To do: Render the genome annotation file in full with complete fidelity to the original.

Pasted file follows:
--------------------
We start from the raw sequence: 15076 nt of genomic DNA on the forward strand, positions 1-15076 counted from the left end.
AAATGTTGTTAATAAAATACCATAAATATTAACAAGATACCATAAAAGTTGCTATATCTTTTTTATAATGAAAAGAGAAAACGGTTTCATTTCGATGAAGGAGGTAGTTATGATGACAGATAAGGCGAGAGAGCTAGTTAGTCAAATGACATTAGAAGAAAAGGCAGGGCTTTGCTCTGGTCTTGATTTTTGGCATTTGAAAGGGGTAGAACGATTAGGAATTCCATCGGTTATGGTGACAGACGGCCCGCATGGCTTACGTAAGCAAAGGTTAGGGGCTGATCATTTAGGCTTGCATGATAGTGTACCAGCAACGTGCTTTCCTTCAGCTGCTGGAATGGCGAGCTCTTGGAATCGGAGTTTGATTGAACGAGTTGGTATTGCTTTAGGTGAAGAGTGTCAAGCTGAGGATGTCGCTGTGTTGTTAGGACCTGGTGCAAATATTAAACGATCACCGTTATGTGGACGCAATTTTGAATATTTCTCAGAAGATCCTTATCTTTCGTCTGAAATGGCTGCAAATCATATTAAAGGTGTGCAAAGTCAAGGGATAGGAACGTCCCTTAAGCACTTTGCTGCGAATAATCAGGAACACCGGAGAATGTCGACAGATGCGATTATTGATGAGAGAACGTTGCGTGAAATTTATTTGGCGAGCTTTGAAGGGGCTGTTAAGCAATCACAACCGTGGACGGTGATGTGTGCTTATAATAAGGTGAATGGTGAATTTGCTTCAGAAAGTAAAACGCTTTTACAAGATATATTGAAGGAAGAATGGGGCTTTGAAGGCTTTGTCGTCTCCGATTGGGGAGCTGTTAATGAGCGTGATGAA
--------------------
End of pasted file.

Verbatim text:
We start from the raw sequence: 15076 nt of genomic DNA on the forward strand, positions 1-15076 counted from the left end.
AAATGTTGTTAATAAAATACCATAAATATTAACAAGATACCATAAAAGTTGCTATATCTTTTTTATAATGAAAAGAGAAAACGGTTTCATTTCGATGAAGGAGGTAGTTATGATGACAGATAAGGCGAGAGAGCTAGTTAGTCAAATGACATTAGAAGAAAAGGCAGGGCTTTGCTCTGGTCTTGATTTTTGGCATTTGAAAGGGGTAGAACGATTAGGAATTCCATCGGTTATGGTGACAGACGGCCCGCATGGCTTACGTAAGCAAAGGTTAGGGGCTGATCATTTAGGCTTGCATGATAGTGTACCAGCAACGTGCTTTCCTTCAGCTGCTGGAATGGCGAGCTCTTGGAATCGGAGTTTGATTGAACGAGTTGGTATTGCTTTAGGTGAAGAGTGTCAAGCTGAGGATGTCGCTGTGTTGTTAGGACCTGGTGCAAATATTAAACGATCACCGTTATGTGGACGCAATTTTGAATATTTCTCAGAAGATCCTTATCTTTCGTCTGAAATGGCTGCAAATCATATTAAAGGTGTGCAAAGTCAAGGGATAGGAACGTCCCTTAAGCACTTTGCTGCGAATAATCAGGAACACCGGAGAATGTCGACAGATGCGATTATTGATGAGAGAACGTTGCGTGAAATTTATTTGGCGAGCTTTGAAGGGGCTGTTAAGCAATCACAACCGTGGACGGTGATGTGTGCTTATAATAAGGTGAATGGTGAATTTGCTTCAGAAAGTAAAACGCTTTTACAAGATATATTGAAGGAAGAATGGGGCTTTGAAGGCTTTGTCGTCTCCGATTGGGGAGCTGTTAATGAGCGTGATGAA